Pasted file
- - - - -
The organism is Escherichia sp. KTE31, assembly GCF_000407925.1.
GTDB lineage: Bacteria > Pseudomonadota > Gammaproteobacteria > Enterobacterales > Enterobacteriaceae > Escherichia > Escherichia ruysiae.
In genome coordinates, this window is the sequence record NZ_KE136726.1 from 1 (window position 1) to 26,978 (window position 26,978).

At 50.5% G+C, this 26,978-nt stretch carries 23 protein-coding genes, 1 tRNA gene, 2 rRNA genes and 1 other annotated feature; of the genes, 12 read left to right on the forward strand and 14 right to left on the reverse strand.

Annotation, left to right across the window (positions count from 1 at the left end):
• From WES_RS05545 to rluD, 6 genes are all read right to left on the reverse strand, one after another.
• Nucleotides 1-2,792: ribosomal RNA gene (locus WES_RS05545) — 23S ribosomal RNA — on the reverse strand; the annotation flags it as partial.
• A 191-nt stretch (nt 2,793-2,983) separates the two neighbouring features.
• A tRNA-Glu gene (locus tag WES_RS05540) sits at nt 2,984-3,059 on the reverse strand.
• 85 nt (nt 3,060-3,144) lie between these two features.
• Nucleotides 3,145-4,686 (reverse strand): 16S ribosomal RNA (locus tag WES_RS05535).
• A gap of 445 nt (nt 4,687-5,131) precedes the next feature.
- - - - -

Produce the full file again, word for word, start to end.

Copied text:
The organism is Escherichia sp. KTE31, assembly GCF_000407925.1.
GTDB lineage: Bacteria > Pseudomonadota > Gammaproteobacteria > Enterobacterales > Enterobacteriaceae > Escherichia > Escherichia ruysiae.
In genome coordinates, this window is the sequence record NZ_KE136726.1 from 1 (window position 1) to 26,978 (window position 26,978).

At 50.5% G+C, this 26,978-nt stretch carries 23 protein-coding genes, 1 tRNA gene, 2 rRNA genes and 1 other annotated feature; of the genes, 12 read left to right on the forward strand and 14 right to left on the reverse strand.

Annotation, left to right across the window (positions count from 1 at the left end):
• From WES_RS05545 to rluD, 6 genes are all read right to left on the reverse strand, one after another.
• Nucleotides 1-2,792: ribosomal RNA gene (locus WES_RS05545) — 23S ribosomal RNA — on the reverse strand; the annotation flags it as partial.
• A 191-nt stretch (nt 2,793-2,983) separates the two neighbouring features.
• A tRNA-Glu gene (locus tag WES_RS05540) sits at nt 2,984-3,059 on the reverse strand.
• 85 nt (nt 3,060-3,144) lie between these two features.
• Nucleotides 3,145-4,686 (reverse strand): 16S ribosomal RNA (locus tag WES_RS05535).
• A gap of 445 nt (nt 4,687-5,131) precedes the next feature.